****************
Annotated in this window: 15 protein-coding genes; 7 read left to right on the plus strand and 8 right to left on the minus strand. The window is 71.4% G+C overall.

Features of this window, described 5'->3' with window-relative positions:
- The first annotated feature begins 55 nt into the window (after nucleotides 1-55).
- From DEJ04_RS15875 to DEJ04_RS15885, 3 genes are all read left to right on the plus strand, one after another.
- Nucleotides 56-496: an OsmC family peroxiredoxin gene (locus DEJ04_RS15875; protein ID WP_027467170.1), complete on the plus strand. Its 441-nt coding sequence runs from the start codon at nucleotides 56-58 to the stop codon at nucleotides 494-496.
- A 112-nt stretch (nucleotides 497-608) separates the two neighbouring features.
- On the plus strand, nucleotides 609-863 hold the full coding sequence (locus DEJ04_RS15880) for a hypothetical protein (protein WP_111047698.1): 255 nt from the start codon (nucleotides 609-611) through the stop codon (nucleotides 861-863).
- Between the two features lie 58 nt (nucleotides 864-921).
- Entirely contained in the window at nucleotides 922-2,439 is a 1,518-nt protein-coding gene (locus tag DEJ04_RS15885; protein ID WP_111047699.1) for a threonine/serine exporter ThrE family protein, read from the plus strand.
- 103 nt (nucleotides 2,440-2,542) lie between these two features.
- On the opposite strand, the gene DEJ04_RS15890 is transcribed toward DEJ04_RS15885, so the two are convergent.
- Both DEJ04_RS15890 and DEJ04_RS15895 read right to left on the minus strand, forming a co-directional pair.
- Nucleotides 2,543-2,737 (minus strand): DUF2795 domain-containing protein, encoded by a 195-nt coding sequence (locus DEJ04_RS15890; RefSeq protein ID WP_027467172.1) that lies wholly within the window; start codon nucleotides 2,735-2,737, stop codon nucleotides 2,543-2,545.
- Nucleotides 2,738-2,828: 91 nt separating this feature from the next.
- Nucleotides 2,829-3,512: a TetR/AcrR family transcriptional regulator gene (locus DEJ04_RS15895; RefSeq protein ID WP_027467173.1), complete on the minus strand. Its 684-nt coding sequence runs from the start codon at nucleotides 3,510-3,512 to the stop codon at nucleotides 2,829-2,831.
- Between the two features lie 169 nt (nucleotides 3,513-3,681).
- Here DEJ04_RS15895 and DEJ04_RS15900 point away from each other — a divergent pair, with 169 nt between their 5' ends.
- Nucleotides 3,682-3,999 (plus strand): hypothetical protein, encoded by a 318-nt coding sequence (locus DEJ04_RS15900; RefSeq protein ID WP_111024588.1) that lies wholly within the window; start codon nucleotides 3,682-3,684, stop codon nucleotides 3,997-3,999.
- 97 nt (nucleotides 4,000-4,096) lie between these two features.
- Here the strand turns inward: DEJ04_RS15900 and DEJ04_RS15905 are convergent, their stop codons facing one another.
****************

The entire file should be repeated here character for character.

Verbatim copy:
Annotated in this window: 15 protein-coding genes; 7 read left to right on the plus strand and 8 right to left on the minus strand. The window is 71.4% G+C overall.

Features of this window, described 5'->3' with window-relative positions:
- The first annotated feature begins 55 nt into the window (after nucleotides 1-55).
- From DEJ04_RS15875 to DEJ04_RS15885, 3 genes are all read left to right on the plus strand, one after another.
- Nucleotides 56-496: an OsmC family peroxiredoxin gene (locus DEJ04_RS15875; protein ID WP_027467170.1), complete on the plus strand. Its 441-nt coding sequence runs from the start codon at nucleotides 56-58 to the stop codon at nucleotides 494-496.
- A 112-nt stretch (nucleotides 497-608) separates the two neighbouring features.
- On the plus strand, nucleotides 609-863 hold the full coding sequence (locus DEJ04_RS15880) for a hypothetical protein (protein WP_111047698.1): 255 nt from the start codon (nucleotides 609-611) through the stop codon (nucleotides 861-863).
- Between the two features lie 58 nt (nucleotides 864-921).
- Entirely contained in the window at nucleotides 922-2,439 is a 1,518-nt protein-coding gene (locus tag DEJ04_RS15885; protein ID WP_111047699.1) for a threonine/serine exporter ThrE family protein, read from the plus strand.
- 103 nt (nucleotides 2,440-2,542) lie between these two features.
- On the opposite strand, the gene DEJ04_RS15890 is transcribed toward DEJ04_RS15885, so the two are convergent.
- Both DEJ04_RS15890 and DEJ04_RS15895 read right to left on the minus strand, forming a co-directional pair.
- Nucleotides 2,543-2,737 (minus strand): DUF2795 domain-containing protein, encoded by a 195-nt coding sequence (locus DEJ04_RS15890; RefSeq protein ID WP_027467172.1) that lies wholly within the window; start codon nucleotides 2,735-2,737, stop codon nucleotides 2,543-2,545.
- Nucleotides 2,738-2,828: 91 nt separating this feature from the next.
- Nucleotides 2,829-3,512: a TetR/AcrR family transcriptional regulator gene (locus DEJ04_RS15895; RefSeq protein ID WP_027467173.1), complete on the minus strand. Its 684-nt coding sequence runs from the start codon at nucleotides 3,510-3,512 to the stop codon at nucleotides 2,829-2,831.
- Between the two features lie 169 nt (nucleotides 3,513-3,681).
- Here DEJ04_RS15895 and DEJ04_RS15900 point away from each other — a divergent pair, with 169 nt between their 5' ends.
- Nucleotides 3,682-3,999 (plus strand): hypothetical protein, encoded by a 318-nt coding sequence (locus DEJ04_RS15900; RefSeq protein ID WP_111024588.1) that lies wholly within the window; start codon nucleotides 3,682-3,684, stop codon nucleotides 3,997-3,999.
- 97 nt (nucleotides 4,000-4,096) lie between these two features.
- Here the strand turns inward: DEJ04_RS15900 and DEJ04_RS15905 are convergent, their stop codons facing one another.